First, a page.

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I've tried joining two point layers by location on QGIS 2.18.27 (Mac iOS 10.13.5 High Sierra), but some points in the new vector don't end up appearing. One point layer is an interpolated point layer of a line, with one point every 500 meters (we'll call this interpolated_point layer), and the other point layer is a point at every node of above-mentioned line layer (we'll call this the node_point layer), both set to World Mercator [EPSG:54004].

Points and attribute table for <code>node_point</code>layer Points and attribute table for the node_point layer

Points and attribute table for the <code>interpolated_point</code> layer Points and attribute table for the interpolated_point layer

New joined layer The node_point layer (left) and the new joined layer (right, using the Join attributes by location tool) with missing feature highlighted

I used the Join attributes by location tool in the Vector > Data management tools menu and set the node_point as the Target layer and the interpolated_point layer as the Join vector layer. The Geometric predicate is within and Precision is set to 500 m (so that if a point on the interpolated_point layer isn't within another point in the node_point layer, it'll try to get the attributes of the point within 500 meters; that is, that's how I think it works).

Dialogue box Join attributes by location dialogue box with entered parameters. points_mercator is node_point and interPoints_mercator is interpolated_point

I've tried checking the validity of the node_point layer and all the features node_point layer are all right, so I'm not sure what I'm doing. Reversing the Target and Join vector layer parameters don't change the (undesired) result either. Any thoughts? The expected result is that I have a new layer that has all and only the points from the node_point layer with the attribute tables combined by location.

Again, using QGIS 2.18.27 on a Mac iOS 10.13.5 High Sierra.

EDITS:

  1. Added screenshot of interpolated_point and node_point layers and their attribute tables (as suggested by @pdavis)
  2. Added screenshot of Join attributes by locationdialogue box with parameters used (as suggested by @pdavis)
  3. Added expected results (as suggested by @pdavis)
  4. Added CRS used
  • Do you get your expected result if you switch the target and join layers? I'm assuming there are more points in your interpolated layer than your nodes layer and that's why you're not seeing all your points? – pdavis May 2 at 16:13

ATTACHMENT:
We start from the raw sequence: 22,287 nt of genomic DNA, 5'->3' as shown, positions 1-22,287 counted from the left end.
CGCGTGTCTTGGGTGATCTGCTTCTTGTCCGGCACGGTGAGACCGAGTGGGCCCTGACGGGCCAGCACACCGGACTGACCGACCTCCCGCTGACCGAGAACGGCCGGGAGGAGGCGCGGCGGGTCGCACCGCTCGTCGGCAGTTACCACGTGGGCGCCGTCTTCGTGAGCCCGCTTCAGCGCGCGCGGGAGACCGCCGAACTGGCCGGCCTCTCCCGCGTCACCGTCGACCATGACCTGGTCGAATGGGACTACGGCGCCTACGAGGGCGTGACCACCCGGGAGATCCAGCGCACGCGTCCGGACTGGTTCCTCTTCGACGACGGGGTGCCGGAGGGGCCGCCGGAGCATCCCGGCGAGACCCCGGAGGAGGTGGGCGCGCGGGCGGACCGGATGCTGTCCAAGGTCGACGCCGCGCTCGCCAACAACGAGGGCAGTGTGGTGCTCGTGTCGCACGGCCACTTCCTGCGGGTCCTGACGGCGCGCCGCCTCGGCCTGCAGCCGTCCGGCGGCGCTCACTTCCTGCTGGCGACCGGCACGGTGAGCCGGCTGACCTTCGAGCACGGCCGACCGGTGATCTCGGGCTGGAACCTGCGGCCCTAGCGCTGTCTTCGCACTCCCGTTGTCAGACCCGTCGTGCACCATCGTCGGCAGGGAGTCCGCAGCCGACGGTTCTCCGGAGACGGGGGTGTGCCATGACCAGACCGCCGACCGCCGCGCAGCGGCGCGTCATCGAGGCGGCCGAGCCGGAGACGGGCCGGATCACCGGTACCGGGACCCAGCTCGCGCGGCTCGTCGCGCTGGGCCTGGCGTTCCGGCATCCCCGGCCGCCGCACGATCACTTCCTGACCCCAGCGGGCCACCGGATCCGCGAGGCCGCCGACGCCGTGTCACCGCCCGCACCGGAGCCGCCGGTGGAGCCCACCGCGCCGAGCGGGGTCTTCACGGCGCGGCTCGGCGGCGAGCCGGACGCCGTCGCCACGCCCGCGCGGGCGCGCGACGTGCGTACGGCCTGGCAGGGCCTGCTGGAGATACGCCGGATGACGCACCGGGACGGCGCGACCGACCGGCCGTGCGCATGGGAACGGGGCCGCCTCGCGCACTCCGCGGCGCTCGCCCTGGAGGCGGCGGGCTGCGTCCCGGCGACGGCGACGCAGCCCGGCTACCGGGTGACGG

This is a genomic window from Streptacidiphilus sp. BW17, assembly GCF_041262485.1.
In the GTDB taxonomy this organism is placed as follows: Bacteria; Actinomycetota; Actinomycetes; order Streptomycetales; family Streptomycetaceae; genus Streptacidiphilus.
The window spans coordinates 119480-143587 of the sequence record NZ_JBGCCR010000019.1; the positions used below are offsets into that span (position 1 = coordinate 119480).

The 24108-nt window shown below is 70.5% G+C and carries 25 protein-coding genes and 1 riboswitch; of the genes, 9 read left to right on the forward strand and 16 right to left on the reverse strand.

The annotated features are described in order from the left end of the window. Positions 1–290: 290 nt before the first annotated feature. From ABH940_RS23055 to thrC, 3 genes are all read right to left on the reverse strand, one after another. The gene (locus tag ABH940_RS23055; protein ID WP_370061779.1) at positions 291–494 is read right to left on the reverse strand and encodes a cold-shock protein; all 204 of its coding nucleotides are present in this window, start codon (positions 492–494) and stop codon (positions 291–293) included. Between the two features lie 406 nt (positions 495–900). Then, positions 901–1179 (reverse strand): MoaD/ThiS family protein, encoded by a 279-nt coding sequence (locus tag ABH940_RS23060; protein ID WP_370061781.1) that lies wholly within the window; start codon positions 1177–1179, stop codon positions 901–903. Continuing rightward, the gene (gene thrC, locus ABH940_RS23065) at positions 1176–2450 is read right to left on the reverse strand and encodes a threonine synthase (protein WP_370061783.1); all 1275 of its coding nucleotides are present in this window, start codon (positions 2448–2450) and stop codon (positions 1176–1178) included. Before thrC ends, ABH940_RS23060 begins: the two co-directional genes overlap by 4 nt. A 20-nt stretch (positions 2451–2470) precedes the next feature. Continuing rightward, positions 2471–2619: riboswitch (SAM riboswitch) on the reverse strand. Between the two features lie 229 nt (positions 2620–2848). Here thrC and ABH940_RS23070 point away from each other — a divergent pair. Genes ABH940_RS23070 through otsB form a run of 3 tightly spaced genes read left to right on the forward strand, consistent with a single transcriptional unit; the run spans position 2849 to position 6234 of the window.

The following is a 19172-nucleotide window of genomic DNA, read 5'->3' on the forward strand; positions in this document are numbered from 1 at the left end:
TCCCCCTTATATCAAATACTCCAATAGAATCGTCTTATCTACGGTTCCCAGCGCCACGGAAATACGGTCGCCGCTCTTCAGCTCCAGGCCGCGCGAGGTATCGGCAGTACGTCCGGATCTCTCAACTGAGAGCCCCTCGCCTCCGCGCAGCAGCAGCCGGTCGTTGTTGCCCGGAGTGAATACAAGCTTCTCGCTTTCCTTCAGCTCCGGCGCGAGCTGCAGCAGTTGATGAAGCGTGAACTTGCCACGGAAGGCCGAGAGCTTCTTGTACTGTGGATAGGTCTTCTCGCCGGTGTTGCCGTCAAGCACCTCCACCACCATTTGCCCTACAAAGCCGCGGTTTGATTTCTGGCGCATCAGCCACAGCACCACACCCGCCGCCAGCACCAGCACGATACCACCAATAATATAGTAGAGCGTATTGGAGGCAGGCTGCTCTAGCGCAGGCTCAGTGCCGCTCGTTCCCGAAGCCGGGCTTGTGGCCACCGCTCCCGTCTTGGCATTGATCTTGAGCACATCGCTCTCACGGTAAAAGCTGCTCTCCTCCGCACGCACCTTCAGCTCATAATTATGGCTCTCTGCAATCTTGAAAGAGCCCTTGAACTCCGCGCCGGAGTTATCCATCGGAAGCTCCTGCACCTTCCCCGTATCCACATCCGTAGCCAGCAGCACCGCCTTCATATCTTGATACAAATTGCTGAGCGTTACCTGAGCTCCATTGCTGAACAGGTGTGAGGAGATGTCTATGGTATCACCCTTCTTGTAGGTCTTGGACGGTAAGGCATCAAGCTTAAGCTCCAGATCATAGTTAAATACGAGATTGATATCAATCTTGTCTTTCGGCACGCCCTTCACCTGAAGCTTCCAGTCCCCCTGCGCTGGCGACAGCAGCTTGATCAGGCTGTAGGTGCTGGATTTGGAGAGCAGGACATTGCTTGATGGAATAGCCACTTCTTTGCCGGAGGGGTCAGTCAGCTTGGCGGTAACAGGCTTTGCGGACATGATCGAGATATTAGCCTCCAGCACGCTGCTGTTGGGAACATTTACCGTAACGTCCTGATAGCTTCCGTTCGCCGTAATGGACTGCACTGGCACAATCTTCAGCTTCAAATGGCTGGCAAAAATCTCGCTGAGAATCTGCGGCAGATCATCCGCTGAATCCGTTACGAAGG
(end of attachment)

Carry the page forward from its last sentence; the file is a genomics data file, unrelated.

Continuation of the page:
• @pdavis nah, still don’t get the same results. Yes, there are more points in the interpolated layer than the nodes layer, but they’re all on the same line and nearly on top of each other, so I can’t think of why it can’t do at least a proximity join... – Lalochezia May 2 at 19:17
  • Can you edit your question to include some screenshots - images of the layers in the map, the attributes tables, the 'Join by location' dialog box with your filled in parameters, etc. and even possibly what you expect the output table to look like? – pdavis May 2 at 20:08
  • I have included edits @pdavis, hopefully the question is a bit clearer. – Lalochezia May 6 at 15:09
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Thanks for posting edits to help clarify. There are two things wrong here:

  1. You are not correctly understanding the 'within' predicate. This means that one geometry is fully contained within another geometry so using it with points doesn't make sense. The second answer in this post offers a succint explanation on geometric predicates. My guess as to why you are getting any returns at all is because you have so many points along the line, that one will fall 'within' your node points based on some default precision threshold used by the tool. But I don't know for sure . . .
  2. Apparently, the precision parameter in QGIS 2.x didn't work and has been removed for 3.x. See this post: Join Attributes by Location - Precision

Your operation is a fairly standard analysis and the best way that I've found to accomplish what you want (in QGIS) is to use the NNJoin plugin. Why QGIS doesn't have native tool to do this I can't understand. Maybe other readers of this post can elaborate.

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